Artificial active

Research Highlights: Using Theory of Mind to Improve Human Confidence in Artificial Intelligence

Artificial intelligence (AI) systems are present in modern society, informing us from low-risk interactions such as movie recommendations and chatbots to high-risk environments such as medical diagnostics, self-driving cars, drones and military operations. But it remains a significant challenge to building human trust in these systems, particularly because the systems themselves cannot explain in a way that humans understand how a recommendation or decision was made. This lack of trust can become problematic in critical situations involving finance or healthcare where AI decisions can have life-changing consequences.

To solve this problem, eXplainable artificial intelligence (XAI) has become an active area of ​​research for both scientists and industry. XAI develops models using explanations that aim to shed light on the underlying mechanisms of AI systems, bringing transparency to the process. The results become more susceptible to interpretation by both expert and non-expert end users.

New research by a team of UCLA scientists aims to boost human confidence in these increasingly common systems by dramatically improving XAI. Their study was recently published in the journal iScience – “CX-ToM Counterfactual Explanations with Theory of Mind to Improve Human Confidence in Image Recognition Patterns”.

“Humans can easily become overwhelmed with too many or too detailed explanations. Our interactive communication process helps the machine understand the human user and identify user-specific content for explanation,” says Song-Chun Zhu, principal investigator of the project and professor of statistics and computer science at UCLA.

Zhu and his team at UCLA set out to improve existing XAI models and present explanation generation as an iterative process of human-machine communication. They use the theory of mind (ToM) framework to drive this communication dialogue. ToM helps to explicitly track three important aspects at every turn of dialogue: (a) human intent (or curiosity); (b) human understanding of the machine; and (c) the machine’s understanding of the human user.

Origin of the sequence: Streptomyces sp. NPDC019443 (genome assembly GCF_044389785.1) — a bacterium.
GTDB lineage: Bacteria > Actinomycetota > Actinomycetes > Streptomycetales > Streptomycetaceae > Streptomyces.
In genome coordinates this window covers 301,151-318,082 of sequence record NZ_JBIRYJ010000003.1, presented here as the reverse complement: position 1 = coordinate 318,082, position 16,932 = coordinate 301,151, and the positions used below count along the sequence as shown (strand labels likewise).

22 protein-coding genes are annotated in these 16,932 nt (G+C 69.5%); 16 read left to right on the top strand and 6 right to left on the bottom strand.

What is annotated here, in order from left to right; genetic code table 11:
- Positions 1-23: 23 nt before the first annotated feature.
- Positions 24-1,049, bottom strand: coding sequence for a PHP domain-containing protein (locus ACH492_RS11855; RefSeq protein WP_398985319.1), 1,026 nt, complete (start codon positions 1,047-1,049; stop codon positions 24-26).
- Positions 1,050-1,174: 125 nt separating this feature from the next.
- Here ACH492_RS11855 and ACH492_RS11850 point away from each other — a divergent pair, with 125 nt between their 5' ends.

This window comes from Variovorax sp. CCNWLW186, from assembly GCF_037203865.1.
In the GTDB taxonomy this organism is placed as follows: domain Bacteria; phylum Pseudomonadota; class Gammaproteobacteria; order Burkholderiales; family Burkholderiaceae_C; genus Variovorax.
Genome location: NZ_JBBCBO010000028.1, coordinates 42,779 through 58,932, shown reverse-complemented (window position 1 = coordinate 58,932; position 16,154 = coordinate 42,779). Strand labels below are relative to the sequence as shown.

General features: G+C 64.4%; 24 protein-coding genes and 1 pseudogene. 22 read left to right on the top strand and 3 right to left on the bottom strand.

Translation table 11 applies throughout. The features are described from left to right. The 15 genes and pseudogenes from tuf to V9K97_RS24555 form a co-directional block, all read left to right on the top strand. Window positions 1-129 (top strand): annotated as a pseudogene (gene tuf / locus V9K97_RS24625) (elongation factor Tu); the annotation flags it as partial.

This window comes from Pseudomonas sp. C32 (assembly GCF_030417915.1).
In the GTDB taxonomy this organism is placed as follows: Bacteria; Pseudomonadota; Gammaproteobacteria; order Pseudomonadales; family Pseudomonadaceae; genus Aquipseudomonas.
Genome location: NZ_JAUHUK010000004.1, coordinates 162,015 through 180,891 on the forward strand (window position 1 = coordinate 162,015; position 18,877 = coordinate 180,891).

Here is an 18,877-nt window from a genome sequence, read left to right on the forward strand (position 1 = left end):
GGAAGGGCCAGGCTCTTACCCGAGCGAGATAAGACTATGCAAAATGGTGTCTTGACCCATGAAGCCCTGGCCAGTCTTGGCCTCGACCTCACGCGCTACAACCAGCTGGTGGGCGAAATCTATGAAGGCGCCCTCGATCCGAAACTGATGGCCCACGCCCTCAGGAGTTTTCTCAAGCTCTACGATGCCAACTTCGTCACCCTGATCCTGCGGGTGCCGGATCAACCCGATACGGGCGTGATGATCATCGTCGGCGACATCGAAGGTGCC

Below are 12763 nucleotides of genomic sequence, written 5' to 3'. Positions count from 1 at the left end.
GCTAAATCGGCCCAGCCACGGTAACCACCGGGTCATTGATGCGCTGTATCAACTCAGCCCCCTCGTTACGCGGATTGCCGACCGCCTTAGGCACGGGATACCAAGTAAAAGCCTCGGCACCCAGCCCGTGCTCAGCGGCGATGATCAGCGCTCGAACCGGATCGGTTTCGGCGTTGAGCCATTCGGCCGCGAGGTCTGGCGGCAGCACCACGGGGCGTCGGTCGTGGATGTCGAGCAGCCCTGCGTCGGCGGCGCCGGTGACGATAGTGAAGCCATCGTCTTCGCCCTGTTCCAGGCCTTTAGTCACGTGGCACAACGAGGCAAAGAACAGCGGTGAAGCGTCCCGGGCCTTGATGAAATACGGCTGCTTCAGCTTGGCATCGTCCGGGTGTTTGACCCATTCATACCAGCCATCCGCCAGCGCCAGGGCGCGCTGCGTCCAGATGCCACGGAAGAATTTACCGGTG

“In our framework, we let the machine and the user solve a collaborative task, but the mind of the machine and the mind of the human user only have partial knowledge of the environment. Therefore, the machine and the user must communicate with each other in a dialogue, using their partial knowledge, otherwise they would not be able to optimally solve the collaborative task,” said Arjun Reddy Akula, holder of a doctorate from UCLA. student who led this work for Professor Zhu’s group. “Our work will enable non-AI human users to tap into, understand and improve human trust in AI-based systems. We believe that our ToM-based interactive framework offers a new way of thinking when designing XAI solutions. »

The group’s latest development is the culmination of research in their UCLA lab over five years.

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